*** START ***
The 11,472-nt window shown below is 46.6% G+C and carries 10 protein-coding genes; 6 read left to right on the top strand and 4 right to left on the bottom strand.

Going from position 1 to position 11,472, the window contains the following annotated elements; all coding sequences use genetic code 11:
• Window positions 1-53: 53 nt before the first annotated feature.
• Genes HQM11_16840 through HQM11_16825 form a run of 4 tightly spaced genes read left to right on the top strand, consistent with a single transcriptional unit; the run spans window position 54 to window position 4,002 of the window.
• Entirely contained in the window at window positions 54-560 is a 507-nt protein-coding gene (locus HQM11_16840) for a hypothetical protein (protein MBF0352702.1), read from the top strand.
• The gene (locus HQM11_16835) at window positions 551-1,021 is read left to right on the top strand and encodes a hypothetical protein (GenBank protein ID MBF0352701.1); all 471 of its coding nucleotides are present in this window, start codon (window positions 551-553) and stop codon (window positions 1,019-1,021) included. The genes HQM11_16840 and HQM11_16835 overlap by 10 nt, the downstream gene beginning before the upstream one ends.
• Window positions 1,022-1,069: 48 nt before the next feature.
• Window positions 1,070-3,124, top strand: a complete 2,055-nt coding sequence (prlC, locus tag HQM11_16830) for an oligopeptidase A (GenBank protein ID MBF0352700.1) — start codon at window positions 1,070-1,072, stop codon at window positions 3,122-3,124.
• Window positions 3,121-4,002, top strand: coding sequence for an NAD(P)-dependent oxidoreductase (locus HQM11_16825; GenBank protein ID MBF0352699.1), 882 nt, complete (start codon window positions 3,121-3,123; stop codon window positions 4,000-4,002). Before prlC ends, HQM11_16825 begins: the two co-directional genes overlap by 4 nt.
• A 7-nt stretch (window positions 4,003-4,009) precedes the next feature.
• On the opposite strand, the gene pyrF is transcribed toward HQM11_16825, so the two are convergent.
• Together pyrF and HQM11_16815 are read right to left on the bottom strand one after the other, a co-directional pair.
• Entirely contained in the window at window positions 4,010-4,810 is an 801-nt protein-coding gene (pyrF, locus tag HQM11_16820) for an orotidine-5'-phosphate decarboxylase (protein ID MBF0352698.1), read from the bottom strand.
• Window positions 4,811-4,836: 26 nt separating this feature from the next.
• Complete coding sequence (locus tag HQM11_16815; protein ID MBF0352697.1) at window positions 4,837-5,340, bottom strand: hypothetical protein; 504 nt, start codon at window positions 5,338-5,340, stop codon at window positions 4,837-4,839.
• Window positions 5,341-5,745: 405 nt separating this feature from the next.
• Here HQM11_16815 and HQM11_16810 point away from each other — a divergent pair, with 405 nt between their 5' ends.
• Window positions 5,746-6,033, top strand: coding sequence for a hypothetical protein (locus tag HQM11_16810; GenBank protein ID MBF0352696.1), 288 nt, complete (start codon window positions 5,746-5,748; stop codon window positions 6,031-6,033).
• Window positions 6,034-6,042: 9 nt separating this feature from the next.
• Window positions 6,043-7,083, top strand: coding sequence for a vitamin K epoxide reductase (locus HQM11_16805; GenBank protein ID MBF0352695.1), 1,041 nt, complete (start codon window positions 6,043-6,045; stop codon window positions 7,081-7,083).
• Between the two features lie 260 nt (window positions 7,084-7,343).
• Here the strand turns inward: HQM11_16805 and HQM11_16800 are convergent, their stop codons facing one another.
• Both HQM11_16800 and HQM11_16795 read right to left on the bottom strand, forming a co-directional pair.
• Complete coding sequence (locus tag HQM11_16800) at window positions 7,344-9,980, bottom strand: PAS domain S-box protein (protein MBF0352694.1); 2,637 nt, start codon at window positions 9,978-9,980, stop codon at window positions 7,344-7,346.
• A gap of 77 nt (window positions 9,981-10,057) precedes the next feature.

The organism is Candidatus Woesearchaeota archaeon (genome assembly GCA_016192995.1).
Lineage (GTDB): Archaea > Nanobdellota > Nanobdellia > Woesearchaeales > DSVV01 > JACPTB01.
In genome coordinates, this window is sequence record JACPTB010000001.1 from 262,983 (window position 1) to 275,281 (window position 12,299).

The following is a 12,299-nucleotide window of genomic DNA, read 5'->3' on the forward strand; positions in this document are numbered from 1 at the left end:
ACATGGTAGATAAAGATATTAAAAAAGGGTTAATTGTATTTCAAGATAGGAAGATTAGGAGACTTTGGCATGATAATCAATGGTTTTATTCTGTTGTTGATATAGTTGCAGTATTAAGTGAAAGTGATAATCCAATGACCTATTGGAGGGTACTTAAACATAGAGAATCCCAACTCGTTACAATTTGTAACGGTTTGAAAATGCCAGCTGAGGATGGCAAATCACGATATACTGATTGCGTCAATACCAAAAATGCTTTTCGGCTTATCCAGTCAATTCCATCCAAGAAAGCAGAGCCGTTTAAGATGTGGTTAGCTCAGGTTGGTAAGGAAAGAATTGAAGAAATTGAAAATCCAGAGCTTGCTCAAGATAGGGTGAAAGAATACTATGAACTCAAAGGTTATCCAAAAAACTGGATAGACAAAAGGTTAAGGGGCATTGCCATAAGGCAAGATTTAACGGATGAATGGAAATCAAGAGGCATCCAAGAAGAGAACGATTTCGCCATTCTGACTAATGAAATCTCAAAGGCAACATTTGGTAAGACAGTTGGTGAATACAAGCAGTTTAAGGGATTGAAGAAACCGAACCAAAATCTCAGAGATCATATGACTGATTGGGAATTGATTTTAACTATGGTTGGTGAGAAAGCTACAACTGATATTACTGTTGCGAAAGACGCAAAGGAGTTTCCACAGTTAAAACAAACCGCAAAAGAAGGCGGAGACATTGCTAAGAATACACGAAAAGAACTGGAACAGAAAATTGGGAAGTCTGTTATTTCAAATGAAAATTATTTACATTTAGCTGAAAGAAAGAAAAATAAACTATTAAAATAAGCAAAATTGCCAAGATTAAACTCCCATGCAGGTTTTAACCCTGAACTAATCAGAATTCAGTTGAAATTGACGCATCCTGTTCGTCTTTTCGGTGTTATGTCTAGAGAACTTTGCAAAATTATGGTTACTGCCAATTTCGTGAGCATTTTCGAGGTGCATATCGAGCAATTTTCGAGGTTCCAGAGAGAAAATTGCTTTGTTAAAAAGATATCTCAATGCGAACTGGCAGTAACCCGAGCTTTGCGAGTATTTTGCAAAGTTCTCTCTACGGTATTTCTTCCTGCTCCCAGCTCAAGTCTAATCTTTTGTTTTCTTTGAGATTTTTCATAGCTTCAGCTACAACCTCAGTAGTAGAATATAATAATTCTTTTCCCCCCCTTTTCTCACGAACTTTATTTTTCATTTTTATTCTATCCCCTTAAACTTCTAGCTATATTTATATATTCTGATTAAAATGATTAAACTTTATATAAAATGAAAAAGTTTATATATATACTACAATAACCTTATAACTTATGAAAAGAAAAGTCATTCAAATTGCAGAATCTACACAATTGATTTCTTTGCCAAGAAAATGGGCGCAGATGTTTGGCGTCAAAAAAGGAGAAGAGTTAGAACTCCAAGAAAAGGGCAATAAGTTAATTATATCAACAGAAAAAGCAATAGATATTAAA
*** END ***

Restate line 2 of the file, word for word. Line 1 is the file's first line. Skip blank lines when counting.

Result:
Going from position 1 to position 11,472, the window contains the following annotated elements; all coding sequences use genetic code 11: